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Arie Hellendoorn and Daniel Shaw - Thank you

Arie Hellendoorn and Daniel Shaw

Thank you
11 – 29 March
High Street Project



Piles of dried dog biscuits, the mascot for the 1988 Seoul Olympics and a Youtube reinterpretation of Alvin Lucier’s classic 1970 audio work ‘I am sitting in a room’, are but some of the elements of Arie Hellendoorn’s and Daniel Shaw’s exhibition Thank you at High Street Project (HSP).

The first show in HSP’s 2008 gallery programme, Thank you aims to pose simple yet reasonable questions around the wholesale adoption of re-mix/re-use cultures as contemporary business models.

Thank you has been an ongoing collaborative experiment between Hellendoorn and Shaw since June 2007. The artists, from the beginning, were interested in a slightly antagonistic collaboration; individually they conceptualise artmaking very differently and a large part of this project has been simply finding ways to negotiate and realise ideas between them. At this stage, they claim, the success of the project is questionable.

Thank you was kicked off by a self-conscious trip to the recycling centre. There, Hellendoorn and Shaw found a box of plastic bone-shaped molds that begged further attention. All subsequent discussions were based around the promise of an endlessly reproducible object in the form of a tasty dog treat.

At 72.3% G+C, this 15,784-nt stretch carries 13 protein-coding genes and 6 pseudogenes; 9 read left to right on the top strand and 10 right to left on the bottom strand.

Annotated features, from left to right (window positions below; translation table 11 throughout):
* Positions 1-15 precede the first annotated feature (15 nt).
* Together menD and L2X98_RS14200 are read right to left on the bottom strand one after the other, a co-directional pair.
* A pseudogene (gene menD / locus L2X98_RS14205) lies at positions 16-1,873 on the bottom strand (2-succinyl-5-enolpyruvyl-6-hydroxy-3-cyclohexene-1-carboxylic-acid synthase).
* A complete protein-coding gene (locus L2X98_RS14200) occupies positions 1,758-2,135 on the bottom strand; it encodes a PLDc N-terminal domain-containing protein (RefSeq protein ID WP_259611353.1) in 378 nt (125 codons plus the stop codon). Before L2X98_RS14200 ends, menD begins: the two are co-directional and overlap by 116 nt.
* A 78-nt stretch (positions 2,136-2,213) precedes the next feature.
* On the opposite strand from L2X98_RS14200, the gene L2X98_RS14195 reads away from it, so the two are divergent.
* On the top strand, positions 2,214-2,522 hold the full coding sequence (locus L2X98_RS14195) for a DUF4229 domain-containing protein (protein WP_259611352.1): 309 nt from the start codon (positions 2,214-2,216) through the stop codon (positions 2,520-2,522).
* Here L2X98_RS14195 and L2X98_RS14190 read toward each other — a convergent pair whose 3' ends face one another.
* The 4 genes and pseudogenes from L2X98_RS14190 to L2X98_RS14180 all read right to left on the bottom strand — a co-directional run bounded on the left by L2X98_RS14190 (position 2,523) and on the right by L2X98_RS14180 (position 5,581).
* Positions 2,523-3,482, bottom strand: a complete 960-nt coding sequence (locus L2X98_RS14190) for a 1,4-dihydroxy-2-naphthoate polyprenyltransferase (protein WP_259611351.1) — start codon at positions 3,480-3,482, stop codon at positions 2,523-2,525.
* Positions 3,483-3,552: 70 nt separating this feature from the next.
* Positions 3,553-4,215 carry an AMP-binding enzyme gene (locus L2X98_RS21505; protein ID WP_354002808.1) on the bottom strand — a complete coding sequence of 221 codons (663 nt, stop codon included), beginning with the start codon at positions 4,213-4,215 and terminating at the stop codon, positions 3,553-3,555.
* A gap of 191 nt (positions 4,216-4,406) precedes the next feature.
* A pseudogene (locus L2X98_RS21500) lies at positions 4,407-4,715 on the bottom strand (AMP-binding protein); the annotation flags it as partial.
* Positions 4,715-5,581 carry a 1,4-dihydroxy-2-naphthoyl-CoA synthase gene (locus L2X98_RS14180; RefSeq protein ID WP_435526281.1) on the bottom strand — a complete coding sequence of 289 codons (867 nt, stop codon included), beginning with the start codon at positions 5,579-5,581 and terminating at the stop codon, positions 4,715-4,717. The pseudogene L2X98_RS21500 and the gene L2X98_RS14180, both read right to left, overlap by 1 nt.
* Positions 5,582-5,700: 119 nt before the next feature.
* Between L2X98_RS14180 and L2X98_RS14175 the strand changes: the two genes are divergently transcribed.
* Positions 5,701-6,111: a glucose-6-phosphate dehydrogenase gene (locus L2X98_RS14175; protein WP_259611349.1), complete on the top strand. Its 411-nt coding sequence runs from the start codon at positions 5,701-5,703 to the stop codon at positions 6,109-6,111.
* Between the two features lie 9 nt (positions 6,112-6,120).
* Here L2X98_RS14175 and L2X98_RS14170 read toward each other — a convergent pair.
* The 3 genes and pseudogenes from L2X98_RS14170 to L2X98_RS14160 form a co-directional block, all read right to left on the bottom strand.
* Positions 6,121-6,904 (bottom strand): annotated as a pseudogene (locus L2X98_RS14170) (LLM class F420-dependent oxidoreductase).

In conjunction with a number of performative and sculptural elements in the gallery, dog biscuits, wall drawings and white overalls, Thank you will incorporate an online component:
http://iamsittinginaroomdifferentfromtheoneyouareinnow.co.nz/

The website presents a version of Alvin Lucier's audio work, "I am sitting in a room" (1970), in digest form, spoken by a manipulated photo of a Dalmatian, its voice is a computer model of speech synthesis. Multiple Youtube streams are embedded on the website page to form the word 'Thank you!'. A link to a 'representative' leads to a synthesised dog portrait.

The intention here was to take this classic avant-garde strategy and consider it in terms of contemporary media. The streaming Youtube video, combined with the ability to call multiple streams at once, allows the user to create their own (albeit stunted) version of Lucier's track whenever they want. Youtube is the epitome of the re-centring of consumers as the focus of a product's desirability and usefulness.

It's intended for there to be some frustration as the amount of media on the page short-circuits the promise of instant availability.

Ironically, page lag reintroduces Lucier's stutter, an artefact that is alluded to in the final sentence of the spoken paragraph – “I regard this activity not so much as a demonstration of a physical fact, but more as a way to smooth out any irregularities my speech might have.”

Thank you has an opening preview on Tuesday March 11 at 5:30pm and runs until Saturday 29 March. HSP is open 11am – 5pm Tues – Fri, and 11am – 2pm on Saturday.

www.hsp.org.nz

ENDS

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